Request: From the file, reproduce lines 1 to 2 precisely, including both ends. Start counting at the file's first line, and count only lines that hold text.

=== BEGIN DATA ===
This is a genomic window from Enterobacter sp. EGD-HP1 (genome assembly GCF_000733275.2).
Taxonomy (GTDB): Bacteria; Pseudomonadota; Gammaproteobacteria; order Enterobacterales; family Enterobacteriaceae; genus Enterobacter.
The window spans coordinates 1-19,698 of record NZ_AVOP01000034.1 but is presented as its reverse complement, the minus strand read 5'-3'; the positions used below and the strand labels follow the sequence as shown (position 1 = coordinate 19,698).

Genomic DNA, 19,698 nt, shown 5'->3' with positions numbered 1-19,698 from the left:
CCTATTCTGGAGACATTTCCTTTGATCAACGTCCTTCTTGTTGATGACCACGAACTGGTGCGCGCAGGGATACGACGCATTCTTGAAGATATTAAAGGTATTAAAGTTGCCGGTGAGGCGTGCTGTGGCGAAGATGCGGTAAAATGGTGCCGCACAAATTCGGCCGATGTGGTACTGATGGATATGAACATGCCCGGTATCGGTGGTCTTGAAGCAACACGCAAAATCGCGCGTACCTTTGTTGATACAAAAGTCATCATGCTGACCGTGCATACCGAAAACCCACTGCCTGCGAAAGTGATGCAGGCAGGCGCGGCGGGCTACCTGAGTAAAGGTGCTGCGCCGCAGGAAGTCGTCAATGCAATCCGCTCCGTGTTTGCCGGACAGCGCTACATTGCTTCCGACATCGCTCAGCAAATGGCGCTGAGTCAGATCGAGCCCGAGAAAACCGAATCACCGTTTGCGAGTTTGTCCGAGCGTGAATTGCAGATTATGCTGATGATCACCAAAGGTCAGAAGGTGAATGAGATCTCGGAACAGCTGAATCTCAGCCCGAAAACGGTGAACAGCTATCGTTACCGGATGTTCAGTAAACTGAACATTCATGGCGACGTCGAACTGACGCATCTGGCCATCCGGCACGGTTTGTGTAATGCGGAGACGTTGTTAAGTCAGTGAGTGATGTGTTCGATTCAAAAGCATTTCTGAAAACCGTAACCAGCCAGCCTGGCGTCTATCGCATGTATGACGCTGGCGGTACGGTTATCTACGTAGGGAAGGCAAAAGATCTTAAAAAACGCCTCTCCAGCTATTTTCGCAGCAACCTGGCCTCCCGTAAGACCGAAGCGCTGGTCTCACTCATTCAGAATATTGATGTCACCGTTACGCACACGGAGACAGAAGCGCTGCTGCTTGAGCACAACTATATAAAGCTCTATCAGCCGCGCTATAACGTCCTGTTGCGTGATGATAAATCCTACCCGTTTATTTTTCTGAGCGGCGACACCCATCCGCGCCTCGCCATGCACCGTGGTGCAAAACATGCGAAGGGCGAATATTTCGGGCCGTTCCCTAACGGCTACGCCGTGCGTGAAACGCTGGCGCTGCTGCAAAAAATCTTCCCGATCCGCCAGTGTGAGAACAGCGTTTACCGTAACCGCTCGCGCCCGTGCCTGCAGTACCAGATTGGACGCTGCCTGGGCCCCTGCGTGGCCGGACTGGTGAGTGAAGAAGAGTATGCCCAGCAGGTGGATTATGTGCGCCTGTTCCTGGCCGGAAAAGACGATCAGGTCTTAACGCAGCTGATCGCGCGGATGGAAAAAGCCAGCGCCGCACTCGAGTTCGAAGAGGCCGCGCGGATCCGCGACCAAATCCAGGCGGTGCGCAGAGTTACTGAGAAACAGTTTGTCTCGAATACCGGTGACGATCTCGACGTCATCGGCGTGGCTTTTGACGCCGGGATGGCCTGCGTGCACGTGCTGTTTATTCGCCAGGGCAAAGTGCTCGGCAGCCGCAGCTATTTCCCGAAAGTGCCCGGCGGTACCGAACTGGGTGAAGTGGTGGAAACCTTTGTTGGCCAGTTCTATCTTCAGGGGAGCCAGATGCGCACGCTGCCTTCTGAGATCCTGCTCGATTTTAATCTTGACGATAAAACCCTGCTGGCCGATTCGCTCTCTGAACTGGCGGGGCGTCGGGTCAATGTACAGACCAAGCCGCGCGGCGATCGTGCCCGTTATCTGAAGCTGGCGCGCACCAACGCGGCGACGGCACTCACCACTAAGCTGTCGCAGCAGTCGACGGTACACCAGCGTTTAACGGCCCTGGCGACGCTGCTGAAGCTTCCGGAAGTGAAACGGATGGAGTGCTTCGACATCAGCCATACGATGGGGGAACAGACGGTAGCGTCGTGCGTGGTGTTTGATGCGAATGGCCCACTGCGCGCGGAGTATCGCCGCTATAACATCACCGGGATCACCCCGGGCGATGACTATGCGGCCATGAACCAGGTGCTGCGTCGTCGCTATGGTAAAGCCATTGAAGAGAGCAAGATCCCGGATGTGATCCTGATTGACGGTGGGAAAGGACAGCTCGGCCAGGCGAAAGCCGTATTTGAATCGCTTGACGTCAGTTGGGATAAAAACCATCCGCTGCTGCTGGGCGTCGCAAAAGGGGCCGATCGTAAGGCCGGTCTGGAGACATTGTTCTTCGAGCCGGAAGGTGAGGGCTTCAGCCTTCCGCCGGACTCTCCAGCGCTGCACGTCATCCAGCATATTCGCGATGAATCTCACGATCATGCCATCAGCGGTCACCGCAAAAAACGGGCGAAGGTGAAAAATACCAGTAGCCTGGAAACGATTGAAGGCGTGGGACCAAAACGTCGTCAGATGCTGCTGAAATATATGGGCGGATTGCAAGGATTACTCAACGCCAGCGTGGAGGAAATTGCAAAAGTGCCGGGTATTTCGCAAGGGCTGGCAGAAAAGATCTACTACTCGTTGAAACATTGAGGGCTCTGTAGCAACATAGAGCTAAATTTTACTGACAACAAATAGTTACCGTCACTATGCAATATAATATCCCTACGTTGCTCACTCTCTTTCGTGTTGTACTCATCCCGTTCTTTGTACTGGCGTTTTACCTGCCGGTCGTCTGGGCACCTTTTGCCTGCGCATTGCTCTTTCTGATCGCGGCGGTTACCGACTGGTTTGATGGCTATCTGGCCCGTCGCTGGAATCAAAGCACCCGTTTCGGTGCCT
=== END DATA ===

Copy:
This is a genomic window from Enterobacter sp. EGD-HP1 (genome assembly GCF_000733275.2).
Taxonomy (GTDB): Bacteria; Pseudomonadota; Gammaproteobacteria; order Enterobacterales; family Enterobacteriaceae; genus Enterobacter.